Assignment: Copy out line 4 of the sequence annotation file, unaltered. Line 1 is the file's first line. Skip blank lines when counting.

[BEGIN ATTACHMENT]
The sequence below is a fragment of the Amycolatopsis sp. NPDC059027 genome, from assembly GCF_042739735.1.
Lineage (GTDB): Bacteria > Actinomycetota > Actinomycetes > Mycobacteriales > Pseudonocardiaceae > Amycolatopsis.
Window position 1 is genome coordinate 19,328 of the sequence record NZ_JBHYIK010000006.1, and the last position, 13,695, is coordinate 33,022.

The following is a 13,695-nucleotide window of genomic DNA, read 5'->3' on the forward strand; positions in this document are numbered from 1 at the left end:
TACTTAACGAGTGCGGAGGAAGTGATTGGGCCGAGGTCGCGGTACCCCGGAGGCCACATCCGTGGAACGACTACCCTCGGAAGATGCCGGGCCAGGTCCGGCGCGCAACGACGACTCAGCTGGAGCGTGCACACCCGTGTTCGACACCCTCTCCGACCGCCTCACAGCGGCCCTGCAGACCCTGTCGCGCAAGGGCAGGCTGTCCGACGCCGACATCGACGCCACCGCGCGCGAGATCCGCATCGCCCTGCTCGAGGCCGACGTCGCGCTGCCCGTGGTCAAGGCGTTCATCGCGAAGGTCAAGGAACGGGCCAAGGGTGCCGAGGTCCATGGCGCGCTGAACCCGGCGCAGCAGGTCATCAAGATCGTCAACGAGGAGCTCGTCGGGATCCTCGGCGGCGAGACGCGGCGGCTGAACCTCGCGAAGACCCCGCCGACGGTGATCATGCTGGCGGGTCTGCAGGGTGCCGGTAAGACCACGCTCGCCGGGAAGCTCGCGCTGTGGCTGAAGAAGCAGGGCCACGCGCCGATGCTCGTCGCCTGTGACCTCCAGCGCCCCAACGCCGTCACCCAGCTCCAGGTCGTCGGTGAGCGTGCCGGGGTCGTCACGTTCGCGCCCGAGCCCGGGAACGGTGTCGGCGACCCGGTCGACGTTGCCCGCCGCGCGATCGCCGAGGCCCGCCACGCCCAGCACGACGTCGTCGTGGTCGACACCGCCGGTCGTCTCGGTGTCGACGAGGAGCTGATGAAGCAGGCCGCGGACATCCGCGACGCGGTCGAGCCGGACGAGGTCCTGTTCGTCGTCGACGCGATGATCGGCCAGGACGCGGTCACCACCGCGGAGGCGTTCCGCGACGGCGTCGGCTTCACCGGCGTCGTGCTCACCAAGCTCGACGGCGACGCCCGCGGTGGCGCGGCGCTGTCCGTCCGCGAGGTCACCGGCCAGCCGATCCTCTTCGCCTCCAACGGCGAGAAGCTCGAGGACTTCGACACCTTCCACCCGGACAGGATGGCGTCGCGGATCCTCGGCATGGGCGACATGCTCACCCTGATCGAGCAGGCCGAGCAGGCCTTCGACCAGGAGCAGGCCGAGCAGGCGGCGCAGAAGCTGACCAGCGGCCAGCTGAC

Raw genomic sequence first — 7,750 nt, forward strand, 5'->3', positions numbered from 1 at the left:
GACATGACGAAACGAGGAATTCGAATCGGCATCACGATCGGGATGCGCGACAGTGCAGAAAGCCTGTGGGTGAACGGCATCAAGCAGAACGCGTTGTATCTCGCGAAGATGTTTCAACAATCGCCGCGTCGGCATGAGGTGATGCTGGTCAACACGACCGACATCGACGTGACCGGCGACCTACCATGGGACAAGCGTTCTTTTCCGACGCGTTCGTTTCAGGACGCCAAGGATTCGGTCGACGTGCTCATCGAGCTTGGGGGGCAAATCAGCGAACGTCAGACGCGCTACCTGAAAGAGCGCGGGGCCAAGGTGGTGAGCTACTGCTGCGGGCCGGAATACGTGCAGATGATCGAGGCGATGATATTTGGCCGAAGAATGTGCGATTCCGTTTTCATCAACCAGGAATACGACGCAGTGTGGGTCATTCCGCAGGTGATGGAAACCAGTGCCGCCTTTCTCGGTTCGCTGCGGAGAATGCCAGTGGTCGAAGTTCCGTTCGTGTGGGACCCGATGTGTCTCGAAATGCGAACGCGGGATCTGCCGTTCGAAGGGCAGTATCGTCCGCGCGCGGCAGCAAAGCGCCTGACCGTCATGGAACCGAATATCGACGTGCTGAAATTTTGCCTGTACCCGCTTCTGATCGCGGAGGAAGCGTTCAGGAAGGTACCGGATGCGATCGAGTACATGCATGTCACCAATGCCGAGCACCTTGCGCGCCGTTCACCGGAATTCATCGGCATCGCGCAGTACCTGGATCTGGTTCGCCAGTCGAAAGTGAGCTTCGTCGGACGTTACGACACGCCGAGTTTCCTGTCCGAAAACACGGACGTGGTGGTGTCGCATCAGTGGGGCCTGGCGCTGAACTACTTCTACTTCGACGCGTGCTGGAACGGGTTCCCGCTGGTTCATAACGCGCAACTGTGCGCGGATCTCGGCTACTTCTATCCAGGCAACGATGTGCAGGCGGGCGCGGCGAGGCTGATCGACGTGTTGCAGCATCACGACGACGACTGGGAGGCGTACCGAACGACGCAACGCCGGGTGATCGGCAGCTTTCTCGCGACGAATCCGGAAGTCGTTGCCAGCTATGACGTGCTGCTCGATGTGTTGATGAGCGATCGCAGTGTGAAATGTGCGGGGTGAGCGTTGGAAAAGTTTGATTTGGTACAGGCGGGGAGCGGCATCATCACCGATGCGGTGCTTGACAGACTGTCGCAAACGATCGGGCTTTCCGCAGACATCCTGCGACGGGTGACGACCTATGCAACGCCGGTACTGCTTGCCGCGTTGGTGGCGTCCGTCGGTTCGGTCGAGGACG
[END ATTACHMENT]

The following is a 13,695-nucleotide window of genomic DNA, read 5'->3' on the forward strand; positions in this document are numbered from 1 at the left end: